Building Micro-entrepreneurs, Growing Resilient Businesses

 
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Three years after Yolanda, internationally known as Haiyan, the Government of Canada has supported a project to promote resiliency among affected micro-entrepreneurs in Leyte and Samar through the Co-operative Development Foundation of Canada (CDF), with Center for Agriculture and Rural Development, Inc. (CARD), Hapinoy and Mi-MBA Association of the Philippines, Inc. (RIMANSI) as the implementing organizations. The project, coined as “Bagong Araw Philippines: Rebuilding Through Microinsurance and Women’s Enterprises” or Project PREMIUM, aims to equip 1, 600 micro-entrepreneurs with knowledge, tools and resources through training, access to capital, and microinsurance.

With these interventions, Project PREMIUM encourages these micro-entrepreneurs, who experienced the tremendous consequences of typhoon Yolanda, to not only grow their businesses but also serve their communities especially in times of disasters.

Related: Project Bagong Araw: The dawn of hope for Yolanda-affected Microentrepreneurs

Building a resilient supply chain

Most, if not all, of the Project PREMIUM graduates experienced the wrath of Yolanda. Their houses and stores were down, and like everyone else, they were in dire need of relief and support. But aware of the immediate needs of the community during the aftermath of Yolanda, most decided to open shop again with limited goods to sell.

“So kung walang tindahan sa area, magpapanic ang mga tao kasi mawawalan sila ng supply. So we really need to assure the public that there is supply. We can only do that if the supply chain is still stable”, shared Meilou Macabare, the Provincial Director of Department of Trade and Industry (DTI) Samar, on the relevance of partnering with sari-sari store owners in establishing a resilient supply chain.

(“So if there is no store around the area, people will panic since supply will be unavailable for them. So we really need to assure the public that there is supply. We can only do that if the supply chain is still stable,” shared Meilou Macabare, the Provincial Director of Department of Trade and Industry (DTI) Samar, on the relevance of partnering with sari-sari store owners in establishing a resilient supply chain.)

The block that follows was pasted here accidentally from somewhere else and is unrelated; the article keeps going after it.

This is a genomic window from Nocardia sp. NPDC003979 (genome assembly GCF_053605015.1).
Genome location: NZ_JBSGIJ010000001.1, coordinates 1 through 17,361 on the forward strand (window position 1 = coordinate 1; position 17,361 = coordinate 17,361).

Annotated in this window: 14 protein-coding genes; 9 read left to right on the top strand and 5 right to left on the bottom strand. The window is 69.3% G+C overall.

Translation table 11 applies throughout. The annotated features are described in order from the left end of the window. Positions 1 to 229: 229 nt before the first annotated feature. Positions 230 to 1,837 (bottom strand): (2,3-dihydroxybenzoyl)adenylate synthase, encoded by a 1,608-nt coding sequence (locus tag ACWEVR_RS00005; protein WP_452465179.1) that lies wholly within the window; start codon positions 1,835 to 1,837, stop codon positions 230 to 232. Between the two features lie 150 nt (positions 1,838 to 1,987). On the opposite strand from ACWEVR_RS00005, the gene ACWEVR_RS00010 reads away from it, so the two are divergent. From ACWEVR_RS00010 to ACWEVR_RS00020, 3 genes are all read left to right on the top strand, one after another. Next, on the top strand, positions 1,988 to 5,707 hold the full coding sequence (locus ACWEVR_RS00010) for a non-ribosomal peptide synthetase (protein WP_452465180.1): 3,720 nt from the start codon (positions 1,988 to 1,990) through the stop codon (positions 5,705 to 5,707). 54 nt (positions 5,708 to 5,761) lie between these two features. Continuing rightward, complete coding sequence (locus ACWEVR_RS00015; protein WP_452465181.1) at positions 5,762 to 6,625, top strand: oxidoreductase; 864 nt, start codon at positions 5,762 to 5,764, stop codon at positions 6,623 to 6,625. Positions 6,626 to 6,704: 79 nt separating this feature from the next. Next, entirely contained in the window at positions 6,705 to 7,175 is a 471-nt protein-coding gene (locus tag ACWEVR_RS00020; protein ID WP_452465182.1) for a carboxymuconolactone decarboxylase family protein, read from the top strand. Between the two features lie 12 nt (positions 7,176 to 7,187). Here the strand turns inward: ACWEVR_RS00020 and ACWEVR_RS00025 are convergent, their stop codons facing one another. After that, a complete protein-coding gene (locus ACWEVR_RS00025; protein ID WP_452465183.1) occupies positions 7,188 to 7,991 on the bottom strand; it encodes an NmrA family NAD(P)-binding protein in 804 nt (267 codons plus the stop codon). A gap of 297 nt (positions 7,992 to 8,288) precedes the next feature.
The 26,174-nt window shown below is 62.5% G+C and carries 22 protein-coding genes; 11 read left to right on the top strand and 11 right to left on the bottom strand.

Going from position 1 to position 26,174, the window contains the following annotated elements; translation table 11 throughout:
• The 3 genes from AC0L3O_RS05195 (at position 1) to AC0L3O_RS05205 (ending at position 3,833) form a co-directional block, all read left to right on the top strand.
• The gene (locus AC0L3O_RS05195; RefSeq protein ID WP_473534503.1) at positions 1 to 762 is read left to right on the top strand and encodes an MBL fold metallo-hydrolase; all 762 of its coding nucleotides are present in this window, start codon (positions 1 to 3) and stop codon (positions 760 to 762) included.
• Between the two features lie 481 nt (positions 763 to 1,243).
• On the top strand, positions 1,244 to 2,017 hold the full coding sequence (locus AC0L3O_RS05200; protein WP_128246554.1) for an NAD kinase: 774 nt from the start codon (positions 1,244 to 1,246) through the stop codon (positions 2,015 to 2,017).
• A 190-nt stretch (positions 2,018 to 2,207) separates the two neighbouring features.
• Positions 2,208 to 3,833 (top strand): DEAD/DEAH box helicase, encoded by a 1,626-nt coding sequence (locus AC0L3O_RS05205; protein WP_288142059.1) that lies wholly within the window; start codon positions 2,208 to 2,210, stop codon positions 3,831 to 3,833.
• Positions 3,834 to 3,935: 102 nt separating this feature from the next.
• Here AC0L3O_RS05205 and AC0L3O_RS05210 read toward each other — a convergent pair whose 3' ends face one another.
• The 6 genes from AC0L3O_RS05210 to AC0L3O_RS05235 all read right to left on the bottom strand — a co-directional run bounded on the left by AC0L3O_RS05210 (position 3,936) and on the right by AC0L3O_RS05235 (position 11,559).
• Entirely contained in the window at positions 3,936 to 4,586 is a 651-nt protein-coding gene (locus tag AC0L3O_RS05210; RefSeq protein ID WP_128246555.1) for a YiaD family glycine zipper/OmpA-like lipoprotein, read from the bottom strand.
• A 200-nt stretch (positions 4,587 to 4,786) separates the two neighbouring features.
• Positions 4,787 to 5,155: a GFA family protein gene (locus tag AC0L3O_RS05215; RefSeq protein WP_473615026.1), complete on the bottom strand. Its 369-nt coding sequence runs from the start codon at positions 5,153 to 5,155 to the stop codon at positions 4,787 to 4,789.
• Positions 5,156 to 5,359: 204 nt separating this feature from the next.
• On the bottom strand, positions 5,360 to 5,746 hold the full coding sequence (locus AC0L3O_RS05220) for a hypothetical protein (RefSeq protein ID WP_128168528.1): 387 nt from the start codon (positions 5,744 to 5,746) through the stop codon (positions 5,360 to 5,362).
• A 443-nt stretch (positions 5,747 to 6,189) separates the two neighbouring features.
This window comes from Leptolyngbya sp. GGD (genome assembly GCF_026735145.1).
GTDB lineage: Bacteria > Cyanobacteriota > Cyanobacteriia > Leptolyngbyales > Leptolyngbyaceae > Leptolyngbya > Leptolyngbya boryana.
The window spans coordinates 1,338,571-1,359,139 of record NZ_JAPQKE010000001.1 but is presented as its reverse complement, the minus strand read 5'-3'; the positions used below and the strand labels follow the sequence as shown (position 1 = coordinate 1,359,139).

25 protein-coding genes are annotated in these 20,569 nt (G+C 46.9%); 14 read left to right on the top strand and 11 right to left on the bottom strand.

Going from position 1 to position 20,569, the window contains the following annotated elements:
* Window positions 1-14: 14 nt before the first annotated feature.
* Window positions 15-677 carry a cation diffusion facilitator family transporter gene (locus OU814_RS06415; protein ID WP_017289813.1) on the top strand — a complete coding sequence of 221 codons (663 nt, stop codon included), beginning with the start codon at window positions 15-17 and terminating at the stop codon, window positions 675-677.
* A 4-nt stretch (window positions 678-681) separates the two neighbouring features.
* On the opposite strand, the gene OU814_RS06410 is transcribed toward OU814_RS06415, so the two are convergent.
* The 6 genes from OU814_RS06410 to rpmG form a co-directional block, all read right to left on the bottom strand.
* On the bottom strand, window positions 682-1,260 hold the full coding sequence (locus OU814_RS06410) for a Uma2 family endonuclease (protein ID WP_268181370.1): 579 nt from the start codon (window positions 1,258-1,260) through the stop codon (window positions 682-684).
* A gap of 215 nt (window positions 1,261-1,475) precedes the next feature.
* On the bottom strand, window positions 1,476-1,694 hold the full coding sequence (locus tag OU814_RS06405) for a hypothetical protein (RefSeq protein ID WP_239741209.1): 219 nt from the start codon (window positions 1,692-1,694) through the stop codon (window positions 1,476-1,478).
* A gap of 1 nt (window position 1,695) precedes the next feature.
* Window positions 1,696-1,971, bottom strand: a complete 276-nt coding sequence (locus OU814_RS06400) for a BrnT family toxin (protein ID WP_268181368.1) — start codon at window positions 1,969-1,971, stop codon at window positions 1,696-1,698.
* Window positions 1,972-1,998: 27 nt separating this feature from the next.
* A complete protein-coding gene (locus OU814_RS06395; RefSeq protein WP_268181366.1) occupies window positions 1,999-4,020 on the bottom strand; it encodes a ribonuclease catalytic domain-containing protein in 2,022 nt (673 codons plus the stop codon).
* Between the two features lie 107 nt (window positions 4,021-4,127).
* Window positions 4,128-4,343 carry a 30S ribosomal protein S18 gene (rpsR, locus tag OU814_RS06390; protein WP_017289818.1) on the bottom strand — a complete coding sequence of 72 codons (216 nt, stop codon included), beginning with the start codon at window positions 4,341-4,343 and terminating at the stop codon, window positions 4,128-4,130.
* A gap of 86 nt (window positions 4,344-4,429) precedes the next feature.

Anchoring on this role of sari-sari stores, Project PREMIUM trained sari-sari store owners with basic knowledge on business management, product diversification, customer segmentation, and most importantly, business continuity planning and disaster preparedness. It also provided access to additional capital and microinsurance. These initiatives aimed to hone and help them to continuously grow their businesses and promote business resiliency.

Aside from these, Project PREMIUM also recognized the importance of connecting the sari-sari store owners to suppliers, distributors, and other partners in creating a resilient supply chain.

“When I attended the Caravan in (Tacloban) Astrodome, when PREMIUM presented their programs and services, sabi ko we can actually come in. Kasi right now we have the disaster management plan tapos meron kami doon kasama to contact our distributors. We need the sari-sari stores to really complete the picture”, shared Dir. Macabare on building partnerships with micro-entrepreneurs.

(“When I attended the Caravan in [Tacloban] Astrodome…, when PREMIUM presented their programs and services, I said we can actually come in. Because right now we have the disaster management plan, including the contact to our distributors. We need the sari-sari stores to really complete the picture”, shared Dir. Macabare on building partnerships with micro-entrepreneurs.)

With all its contribution in equipping sari-sari store owners and initiating the creation of the resilient supply chain in the region, this project aspires to see these micro-entrepreneurs grow and create sustainable and resilient businesses not only for their families, but more importantly to their communities -- and this is the heart of Project PREMIUM.

Related: Back to Business: Rising from the Ruins of Typhoon Yolanda